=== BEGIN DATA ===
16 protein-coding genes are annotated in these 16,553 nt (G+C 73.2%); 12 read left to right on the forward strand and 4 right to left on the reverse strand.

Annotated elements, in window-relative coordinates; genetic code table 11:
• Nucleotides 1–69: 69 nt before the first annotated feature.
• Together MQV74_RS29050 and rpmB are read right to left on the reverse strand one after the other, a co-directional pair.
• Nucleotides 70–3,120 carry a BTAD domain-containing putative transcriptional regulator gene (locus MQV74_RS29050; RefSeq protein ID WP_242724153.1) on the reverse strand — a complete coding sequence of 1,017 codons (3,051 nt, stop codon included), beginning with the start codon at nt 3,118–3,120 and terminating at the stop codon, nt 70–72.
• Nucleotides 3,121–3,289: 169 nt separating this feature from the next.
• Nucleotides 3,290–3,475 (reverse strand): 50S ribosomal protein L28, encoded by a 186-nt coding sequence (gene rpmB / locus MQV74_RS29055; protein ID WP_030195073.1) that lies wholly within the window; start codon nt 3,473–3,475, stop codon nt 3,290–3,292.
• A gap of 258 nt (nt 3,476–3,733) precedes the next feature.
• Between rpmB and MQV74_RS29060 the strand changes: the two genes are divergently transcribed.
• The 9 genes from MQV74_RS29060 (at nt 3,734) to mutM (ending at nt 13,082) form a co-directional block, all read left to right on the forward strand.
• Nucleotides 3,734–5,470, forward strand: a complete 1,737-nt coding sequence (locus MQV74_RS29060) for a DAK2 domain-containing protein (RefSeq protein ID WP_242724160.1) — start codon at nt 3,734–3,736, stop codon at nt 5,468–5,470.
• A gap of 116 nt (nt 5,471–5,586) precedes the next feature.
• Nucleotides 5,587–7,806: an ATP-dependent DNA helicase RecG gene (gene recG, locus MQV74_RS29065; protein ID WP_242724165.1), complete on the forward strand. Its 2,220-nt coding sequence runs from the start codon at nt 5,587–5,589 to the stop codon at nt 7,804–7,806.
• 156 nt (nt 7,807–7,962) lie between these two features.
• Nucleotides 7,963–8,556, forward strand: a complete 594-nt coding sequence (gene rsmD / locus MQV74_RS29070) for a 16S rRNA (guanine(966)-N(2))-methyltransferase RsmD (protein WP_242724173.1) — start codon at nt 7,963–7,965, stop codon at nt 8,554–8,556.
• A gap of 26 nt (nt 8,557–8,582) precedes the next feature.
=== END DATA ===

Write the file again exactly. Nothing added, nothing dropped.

16 protein-coding genes are annotated in these 16,553 nt (G+C 73.2%); 12 read left to right on the forward strand and 4 right to left on the reverse strand.

Annotated elements, in window-relative coordinates; genetic code table 11:
• Nucleotides 1–69: 69 nt before the first annotated feature.
• Together MQV74_RS29050 and rpmB are read right to left on the reverse strand one after the other, a co-directional pair.
• Nucleotides 70–3,120 carry a BTAD domain-containing putative transcriptional regulator gene (locus MQV74_RS29050; RefSeq protein ID WP_242724153.1) on the reverse strand — a complete coding sequence of 1,017 codons (3,051 nt, stop codon included), beginning with the start codon at nt 3,118–3,120 and terminating at the stop codon, nt 70–72.
• Nucleotides 3,121–3,289: 169 nt separating this feature from the next.
• Nucleotides 3,290–3,475 (reverse strand): 50S ribosomal protein L28, encoded by a 186-nt coding sequence (gene rpmB / locus MQV74_RS29055; protein ID WP_030195073.1) that lies wholly within the window; start codon nt 3,473–3,475, stop codon nt 3,290–3,292.
• A gap of 258 nt (nt 3,476–3,733) precedes the next feature.
• Between rpmB and MQV74_RS29060 the strand changes: the two genes are divergently transcribed.
• The 9 genes from MQV74_RS29060 (at nt 3,734) to mutM (ending at nt 13,082) form a co-directional block, all read left to right on the forward strand.
• Nucleotides 3,734–5,470, forward strand: a complete 1,737-nt coding sequence (locus MQV74_RS29060) for a DAK2 domain-containing protein (RefSeq protein ID WP_242724160.1) — start codon at nt 3,734–3,736, stop codon at nt 5,468–5,470.
• A gap of 116 nt (nt 5,471–5,586) precedes the next feature.
• Nucleotides 5,587–7,806: an ATP-dependent DNA helicase RecG gene (gene recG, locus MQV74_RS29065; protein ID WP_242724165.1), complete on the forward strand. Its 2,220-nt coding sequence runs from the start codon at nt 5,587–5,589 to the stop codon at nt 7,804–7,806.
• 156 nt (nt 7,807–7,962) lie between these two features.
• Nucleotides 7,963–8,556, forward strand: a complete 594-nt coding sequence (gene rsmD / locus MQV74_RS29070) for a 16S rRNA (guanine(966)-N(2))-methyltransferase RsmD (protein WP_242724173.1) — start codon at nt 7,963–7,965, stop codon at nt 8,554–8,556.
• A gap of 26 nt (nt 8,557–8,582) precedes the next feature.